Survivor spreading the word about cancer
Janie Livingston, as a booster of the annual Relay For Life activities in North Augusta, may have an unusually deep appreciation for the American Cancer Society fundraiser, by way of personal experience.
A survivor of uterine cancer, she traveled an unusual route in discovering she was in danger a few years ago. She is planning to be a part of the team taking part in this year’s event, set for Friday from 6 p.m. to midnight in North Augusta High School’s stadium.
“I originally got involved because my father was diagnosed with prostate cancer, and then he passed away unexpectedly in ... February of 2010, but it was from heart issues,” she said.
By that time, she had already established a Relay For Life team entitled “the Green team,” reflecting her father’s last name.
After her dad’s death, she and her husband, Bernard Livingston Jr., were looking to expand their family.
“We had had issues with that, and we kept ... putting it off, so then, after he passed, you get kind of sentimental, and you think, Oh, your father’s in heaven. He’ll send you a baby,’” she said, with a laugh.
The Livingstons got in touch with a fertility doctor, and in the course of going through the various procedures, her cancer came to light, “so he didn’t send me a baby, but he saved my life.”
The results included a hysterectomy, so babies are out of the question, but spreading the word about cancer remains a part of Livingston’s personal agenda. She pointed out that her type of cancer might easily have avoided detection.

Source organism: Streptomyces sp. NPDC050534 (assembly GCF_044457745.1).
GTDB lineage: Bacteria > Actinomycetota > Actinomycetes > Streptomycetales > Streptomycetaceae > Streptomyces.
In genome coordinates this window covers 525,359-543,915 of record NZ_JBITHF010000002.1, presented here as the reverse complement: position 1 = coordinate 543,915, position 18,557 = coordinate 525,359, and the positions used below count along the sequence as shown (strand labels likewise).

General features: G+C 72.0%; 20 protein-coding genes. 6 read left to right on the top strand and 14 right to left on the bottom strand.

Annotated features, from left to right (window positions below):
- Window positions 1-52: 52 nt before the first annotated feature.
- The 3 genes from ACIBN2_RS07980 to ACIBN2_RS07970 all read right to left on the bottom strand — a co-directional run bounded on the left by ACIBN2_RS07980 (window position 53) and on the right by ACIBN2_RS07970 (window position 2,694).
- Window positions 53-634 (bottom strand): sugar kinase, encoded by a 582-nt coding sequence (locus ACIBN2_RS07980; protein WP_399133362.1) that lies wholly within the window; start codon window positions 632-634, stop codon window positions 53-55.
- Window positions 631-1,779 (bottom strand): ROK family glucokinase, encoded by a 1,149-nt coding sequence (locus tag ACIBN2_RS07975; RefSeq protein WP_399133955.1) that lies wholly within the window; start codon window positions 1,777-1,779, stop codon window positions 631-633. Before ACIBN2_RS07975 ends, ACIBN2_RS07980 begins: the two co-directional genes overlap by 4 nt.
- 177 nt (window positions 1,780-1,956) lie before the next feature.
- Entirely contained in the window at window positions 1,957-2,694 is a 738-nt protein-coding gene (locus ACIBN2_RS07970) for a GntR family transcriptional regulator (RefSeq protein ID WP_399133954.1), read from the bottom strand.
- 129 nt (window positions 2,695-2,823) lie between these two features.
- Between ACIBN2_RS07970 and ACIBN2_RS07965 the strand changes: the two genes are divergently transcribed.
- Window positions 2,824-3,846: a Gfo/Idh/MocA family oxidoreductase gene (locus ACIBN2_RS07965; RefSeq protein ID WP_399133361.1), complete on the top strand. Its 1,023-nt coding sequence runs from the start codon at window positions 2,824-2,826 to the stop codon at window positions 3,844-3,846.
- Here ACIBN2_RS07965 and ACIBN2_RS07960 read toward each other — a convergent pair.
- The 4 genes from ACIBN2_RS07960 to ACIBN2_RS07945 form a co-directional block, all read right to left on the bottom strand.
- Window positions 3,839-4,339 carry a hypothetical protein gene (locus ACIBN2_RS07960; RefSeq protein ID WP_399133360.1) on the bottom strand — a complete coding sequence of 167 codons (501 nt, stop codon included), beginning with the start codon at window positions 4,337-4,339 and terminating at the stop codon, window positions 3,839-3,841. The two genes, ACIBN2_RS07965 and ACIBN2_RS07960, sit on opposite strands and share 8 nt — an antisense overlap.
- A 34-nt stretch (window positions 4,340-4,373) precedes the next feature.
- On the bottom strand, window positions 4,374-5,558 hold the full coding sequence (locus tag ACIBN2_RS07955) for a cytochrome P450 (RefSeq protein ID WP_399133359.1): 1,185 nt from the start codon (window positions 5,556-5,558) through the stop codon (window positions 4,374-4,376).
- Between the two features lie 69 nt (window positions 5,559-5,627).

“The type of uterine cancer is usually in women that are around 60, and I am 38, and that was in 2010 ... so that’s not something they’re usually screening for, in someone my age,” she said.
“There ... isn’t any reason to check for it, so with someone my age, if it’s caught, it’s usually too late.”
Livingston, who works in Augusta as a credit and collections manager, didn’t take part in the 2010 Relay For Life, because she was still on the rebound from surgery. She missed the 2011 event as well, “because I think I was a little down in the dumps a little in denial.”
In 2012, however, the Green Team was back together, raising money in Aiken. Up until that point, she hadn’t been aware of North Augusta having a Relay For Life. This year’s event will be her first in North Augusta.
She knows the neighborhood, having spent most of her years in Aiken County.
“My father was military,” she said, confirming that her early childhood included plenty of mileage with her dad, Joseph, and her mom, SonHui.
North Augusta, however, was her dad’s hometown, “so once he retired, we moved back, so I’ve been here since I ... was 13,” Livingston said.
Michael D. Lott, Livingston’s son, is also going through his teenage years in the CSRA as a senior at North Augusta High School. The 18-year-old is active in the Yellow Jackets’ Naval Junior ROTC program and is on track to attend the College of Charleston.
The mother of the house, a 1993 graduate of Midland Valley High School, is preparing for the 20th anniversary of her graduating class. Her background also includes classes at Augusta State University and Aiken Technical College, along with an associate degree in business, with a major in accounting. She is now working toward a bachelor’s degree in business, via online studies with Capella University.